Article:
Pullen Arts Center closing for makeover and expansion
Pullen Arts Center is going into hibernation, and it will emerge considerably larger.
The 56-year-old facility just east of the NC State Bell Tower will close Thursday, Nov. 9, to begin a $6 million expansion project. When it reopens, the building will have a new three-story addition on its south side.
That will add about 7,500 square feet to the current facility’s 14,000 square feet. It likely will reopen some time in 2019.
“We don’t know how long it will take, a minimum of 12 months,” said director Eliza Kiser. “We’ve got almost 60 years worth of stuff in this building, and it will all have to be moved.”
As part of the expansion, the existing building’s interior will be gutted and reconfigured. The project will add parking and an outdoor plaza. During the down time, Pullen’s programs will be relocated to other community centers in the area.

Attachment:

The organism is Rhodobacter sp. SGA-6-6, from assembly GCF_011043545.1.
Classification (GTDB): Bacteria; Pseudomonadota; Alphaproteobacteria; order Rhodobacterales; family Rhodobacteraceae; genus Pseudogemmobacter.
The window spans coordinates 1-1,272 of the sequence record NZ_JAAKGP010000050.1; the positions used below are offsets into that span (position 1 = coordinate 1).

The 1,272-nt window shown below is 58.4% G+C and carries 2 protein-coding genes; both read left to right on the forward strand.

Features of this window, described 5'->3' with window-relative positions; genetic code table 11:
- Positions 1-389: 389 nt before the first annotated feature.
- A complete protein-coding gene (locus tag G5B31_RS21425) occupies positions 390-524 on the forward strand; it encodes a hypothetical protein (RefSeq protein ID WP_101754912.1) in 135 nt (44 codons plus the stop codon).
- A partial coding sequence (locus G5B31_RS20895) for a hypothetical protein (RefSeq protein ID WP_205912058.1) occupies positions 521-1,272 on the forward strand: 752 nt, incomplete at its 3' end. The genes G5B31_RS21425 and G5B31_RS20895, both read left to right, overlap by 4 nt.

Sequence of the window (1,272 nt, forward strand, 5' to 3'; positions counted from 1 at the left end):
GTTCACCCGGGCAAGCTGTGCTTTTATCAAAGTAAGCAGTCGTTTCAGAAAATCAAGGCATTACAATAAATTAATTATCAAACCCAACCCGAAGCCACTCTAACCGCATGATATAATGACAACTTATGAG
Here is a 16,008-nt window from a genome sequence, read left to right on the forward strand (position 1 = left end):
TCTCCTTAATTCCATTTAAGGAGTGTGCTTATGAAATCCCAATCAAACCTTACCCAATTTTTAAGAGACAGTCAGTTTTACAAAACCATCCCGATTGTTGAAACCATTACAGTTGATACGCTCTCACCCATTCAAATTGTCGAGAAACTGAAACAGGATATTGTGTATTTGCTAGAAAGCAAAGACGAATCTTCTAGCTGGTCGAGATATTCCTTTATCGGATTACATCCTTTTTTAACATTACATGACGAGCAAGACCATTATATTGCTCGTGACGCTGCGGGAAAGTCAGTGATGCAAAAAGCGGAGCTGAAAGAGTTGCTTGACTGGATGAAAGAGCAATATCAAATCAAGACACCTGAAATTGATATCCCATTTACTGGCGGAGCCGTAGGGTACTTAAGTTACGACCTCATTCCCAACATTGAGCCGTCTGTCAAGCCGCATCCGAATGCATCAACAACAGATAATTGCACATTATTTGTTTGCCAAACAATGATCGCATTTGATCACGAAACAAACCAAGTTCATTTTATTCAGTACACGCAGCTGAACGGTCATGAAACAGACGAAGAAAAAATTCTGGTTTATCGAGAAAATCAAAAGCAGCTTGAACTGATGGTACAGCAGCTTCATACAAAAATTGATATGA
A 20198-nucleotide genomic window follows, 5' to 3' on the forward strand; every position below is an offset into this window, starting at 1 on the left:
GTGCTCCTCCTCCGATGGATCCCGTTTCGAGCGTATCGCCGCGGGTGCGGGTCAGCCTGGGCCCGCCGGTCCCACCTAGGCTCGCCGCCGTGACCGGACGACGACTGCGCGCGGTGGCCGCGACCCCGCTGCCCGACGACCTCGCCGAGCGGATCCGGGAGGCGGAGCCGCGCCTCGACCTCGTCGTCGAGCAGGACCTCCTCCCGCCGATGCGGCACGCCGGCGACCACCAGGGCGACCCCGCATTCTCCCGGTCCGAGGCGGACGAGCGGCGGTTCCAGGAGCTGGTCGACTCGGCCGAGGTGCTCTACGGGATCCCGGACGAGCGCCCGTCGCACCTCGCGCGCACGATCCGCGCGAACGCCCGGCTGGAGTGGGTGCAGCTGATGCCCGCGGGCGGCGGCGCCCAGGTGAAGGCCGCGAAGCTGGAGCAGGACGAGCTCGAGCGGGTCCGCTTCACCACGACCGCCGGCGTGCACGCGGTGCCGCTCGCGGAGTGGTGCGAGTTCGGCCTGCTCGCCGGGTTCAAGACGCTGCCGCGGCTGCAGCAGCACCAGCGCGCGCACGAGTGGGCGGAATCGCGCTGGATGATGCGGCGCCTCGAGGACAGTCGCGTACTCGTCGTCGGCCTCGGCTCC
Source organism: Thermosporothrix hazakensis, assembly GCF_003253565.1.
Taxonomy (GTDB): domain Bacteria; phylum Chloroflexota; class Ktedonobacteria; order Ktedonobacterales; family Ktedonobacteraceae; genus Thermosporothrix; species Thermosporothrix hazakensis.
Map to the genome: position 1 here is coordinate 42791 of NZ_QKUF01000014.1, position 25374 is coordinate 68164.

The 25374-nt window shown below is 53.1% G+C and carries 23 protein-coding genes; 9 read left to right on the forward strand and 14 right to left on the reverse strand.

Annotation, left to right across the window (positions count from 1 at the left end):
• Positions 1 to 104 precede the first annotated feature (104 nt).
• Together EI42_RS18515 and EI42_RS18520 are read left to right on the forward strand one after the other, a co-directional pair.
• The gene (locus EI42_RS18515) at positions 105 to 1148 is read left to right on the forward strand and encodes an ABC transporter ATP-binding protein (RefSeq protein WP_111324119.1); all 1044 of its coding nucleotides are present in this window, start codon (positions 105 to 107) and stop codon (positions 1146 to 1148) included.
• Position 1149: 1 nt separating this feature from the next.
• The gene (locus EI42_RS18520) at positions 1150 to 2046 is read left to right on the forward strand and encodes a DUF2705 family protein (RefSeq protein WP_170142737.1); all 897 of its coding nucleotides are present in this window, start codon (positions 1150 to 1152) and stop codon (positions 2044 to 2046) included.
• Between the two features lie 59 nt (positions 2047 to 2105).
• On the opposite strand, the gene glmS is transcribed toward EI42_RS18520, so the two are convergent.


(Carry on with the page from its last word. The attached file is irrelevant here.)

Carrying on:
Pullen Arts Center opened in January 1961 – the same month John F. Kennedy was inaugurated president. It has studios for pottery, glass-blowing, jewelry, painting, printmaking and book-making, plus multi-purpose rooms for camp programming.
It’s a busy place, open 68 hours a week and most evenings and weekends. About 2,000 people, from ages 4 and older, take classes there every year. Another 400 also use Pullen’s studios to do art projects separate from classes.
“I’m a good steward if things go well with programming and the studios,” said Kiser, who has been Pullen’s director for eight years. “We hope we’ll be able to add additional programs after the expansion.”
While the building’s lower level sustained some water damage from flooding last year, the building has been fairly well-kept over the years. But as Raleigh has grown, Pullen’s capacity has been outstripped.
“It’s not falling down, the staff has done a fantastic job on repairs and things over the years,” said project manager Lora Greco. “But the facility needs to be brought up to current expectations and standards for the programming they’re offering.”
The $6 million for the project came from a parks bond that Raleigh voters passed in 2014. The $91.7 million bond, which passed with 68 percent of the vote, is also funding greenway development, land acquisition and facility upgrades and redevelopment for Raleigh’s parks and greenways.